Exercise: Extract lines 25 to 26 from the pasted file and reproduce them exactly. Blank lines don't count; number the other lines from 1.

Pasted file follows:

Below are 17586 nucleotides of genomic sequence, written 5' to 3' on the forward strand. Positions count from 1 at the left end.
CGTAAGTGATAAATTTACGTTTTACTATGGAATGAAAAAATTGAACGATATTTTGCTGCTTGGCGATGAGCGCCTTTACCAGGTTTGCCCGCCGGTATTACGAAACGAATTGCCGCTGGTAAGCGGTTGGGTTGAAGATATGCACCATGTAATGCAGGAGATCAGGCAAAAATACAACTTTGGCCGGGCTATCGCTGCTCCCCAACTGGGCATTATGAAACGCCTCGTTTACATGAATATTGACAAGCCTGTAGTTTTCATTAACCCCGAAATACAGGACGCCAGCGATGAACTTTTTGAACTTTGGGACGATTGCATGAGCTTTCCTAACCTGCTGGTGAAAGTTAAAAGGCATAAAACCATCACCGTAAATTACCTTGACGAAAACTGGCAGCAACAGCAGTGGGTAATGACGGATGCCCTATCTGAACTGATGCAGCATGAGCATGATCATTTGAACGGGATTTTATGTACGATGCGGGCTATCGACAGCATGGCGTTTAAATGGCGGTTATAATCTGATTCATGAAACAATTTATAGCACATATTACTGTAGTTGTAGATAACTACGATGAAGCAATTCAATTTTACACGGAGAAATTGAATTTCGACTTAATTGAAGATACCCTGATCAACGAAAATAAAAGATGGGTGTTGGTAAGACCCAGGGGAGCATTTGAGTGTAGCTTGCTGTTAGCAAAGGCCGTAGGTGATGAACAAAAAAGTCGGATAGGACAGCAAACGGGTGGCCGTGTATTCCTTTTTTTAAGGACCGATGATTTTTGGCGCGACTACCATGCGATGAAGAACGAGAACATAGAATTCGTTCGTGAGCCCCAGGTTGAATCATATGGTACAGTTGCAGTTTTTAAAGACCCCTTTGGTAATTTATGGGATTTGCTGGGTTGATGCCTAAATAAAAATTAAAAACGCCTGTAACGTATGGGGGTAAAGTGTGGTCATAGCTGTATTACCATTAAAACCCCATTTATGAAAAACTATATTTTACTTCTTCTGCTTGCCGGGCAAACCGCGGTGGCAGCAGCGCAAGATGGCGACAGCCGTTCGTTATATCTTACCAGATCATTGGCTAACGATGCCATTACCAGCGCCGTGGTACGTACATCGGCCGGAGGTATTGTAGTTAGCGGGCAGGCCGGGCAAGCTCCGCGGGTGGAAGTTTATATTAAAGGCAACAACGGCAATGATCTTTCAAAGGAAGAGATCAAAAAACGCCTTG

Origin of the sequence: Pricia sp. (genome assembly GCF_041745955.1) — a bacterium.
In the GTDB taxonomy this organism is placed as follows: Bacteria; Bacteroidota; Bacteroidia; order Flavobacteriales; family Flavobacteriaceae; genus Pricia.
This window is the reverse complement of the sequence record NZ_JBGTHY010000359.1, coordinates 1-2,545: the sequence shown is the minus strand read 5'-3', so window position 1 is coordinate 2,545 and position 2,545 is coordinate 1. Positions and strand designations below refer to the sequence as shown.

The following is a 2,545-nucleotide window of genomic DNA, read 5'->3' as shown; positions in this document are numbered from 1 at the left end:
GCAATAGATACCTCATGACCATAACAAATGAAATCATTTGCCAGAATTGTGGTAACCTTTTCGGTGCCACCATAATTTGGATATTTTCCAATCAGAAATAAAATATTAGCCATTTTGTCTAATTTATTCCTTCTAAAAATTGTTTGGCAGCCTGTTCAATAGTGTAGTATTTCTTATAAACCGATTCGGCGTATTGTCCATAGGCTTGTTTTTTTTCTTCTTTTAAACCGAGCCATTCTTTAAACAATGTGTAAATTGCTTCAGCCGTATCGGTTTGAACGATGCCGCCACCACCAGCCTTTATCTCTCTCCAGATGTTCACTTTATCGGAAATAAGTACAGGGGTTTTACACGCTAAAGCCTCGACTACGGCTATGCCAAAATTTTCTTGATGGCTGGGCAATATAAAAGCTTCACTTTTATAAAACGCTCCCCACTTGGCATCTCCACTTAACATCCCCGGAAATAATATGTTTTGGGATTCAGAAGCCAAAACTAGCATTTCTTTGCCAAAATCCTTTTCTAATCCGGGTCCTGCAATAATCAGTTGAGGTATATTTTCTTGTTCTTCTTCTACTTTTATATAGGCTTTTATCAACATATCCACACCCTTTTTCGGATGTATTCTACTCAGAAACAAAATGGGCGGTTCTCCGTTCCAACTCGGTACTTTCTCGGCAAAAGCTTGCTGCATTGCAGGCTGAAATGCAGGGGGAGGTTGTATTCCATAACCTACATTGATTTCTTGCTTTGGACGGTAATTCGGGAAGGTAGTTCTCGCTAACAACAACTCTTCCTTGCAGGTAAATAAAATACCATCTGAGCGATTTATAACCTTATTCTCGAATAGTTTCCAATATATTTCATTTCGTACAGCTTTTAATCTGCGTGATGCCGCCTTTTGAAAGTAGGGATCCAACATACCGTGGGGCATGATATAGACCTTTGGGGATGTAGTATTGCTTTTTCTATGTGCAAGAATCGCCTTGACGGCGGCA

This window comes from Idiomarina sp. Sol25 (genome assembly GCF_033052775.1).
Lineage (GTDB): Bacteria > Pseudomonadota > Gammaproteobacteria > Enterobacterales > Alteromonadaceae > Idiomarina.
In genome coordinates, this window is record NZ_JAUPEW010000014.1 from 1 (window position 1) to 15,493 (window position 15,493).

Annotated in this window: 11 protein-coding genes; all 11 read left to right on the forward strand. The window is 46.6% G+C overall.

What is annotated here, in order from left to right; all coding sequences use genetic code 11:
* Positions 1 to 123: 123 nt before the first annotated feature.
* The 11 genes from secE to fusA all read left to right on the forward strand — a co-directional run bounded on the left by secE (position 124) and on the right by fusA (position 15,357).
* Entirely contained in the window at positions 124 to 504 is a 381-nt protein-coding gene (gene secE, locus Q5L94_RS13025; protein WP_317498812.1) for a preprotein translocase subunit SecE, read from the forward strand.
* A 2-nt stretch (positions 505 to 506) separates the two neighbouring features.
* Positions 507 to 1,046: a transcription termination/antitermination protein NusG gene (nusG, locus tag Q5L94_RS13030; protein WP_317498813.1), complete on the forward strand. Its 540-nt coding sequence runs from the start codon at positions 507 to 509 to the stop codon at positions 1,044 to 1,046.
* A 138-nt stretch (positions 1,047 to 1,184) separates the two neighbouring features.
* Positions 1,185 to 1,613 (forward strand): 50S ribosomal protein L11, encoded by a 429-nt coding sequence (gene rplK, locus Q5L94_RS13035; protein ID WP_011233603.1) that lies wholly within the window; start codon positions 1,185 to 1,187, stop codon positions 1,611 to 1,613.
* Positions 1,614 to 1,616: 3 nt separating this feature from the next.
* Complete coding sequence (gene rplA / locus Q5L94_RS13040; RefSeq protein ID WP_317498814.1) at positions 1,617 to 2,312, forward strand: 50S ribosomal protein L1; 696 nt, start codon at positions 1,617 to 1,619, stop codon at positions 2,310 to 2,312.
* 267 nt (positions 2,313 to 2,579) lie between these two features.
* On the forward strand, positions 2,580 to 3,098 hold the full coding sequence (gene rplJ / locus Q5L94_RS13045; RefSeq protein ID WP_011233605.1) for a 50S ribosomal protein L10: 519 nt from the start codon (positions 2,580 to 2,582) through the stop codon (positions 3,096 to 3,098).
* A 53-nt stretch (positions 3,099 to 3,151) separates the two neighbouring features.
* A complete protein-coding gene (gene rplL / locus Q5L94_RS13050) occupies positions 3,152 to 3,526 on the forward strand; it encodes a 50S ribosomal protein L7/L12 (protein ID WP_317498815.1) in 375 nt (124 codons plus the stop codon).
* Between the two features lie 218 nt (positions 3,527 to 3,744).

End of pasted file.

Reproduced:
* A complete protein-coding gene (gene rplL / locus Q5L94_RS13050) occupies positions 3,152 to 3,526 on the forward strand; it encodes a 50S ribosomal protein L7/L12 (protein ID WP_317498815.1) in 375 nt (124 codons plus the stop codon).
* Between the two features lie 218 nt (positions 3,527 to 3,744).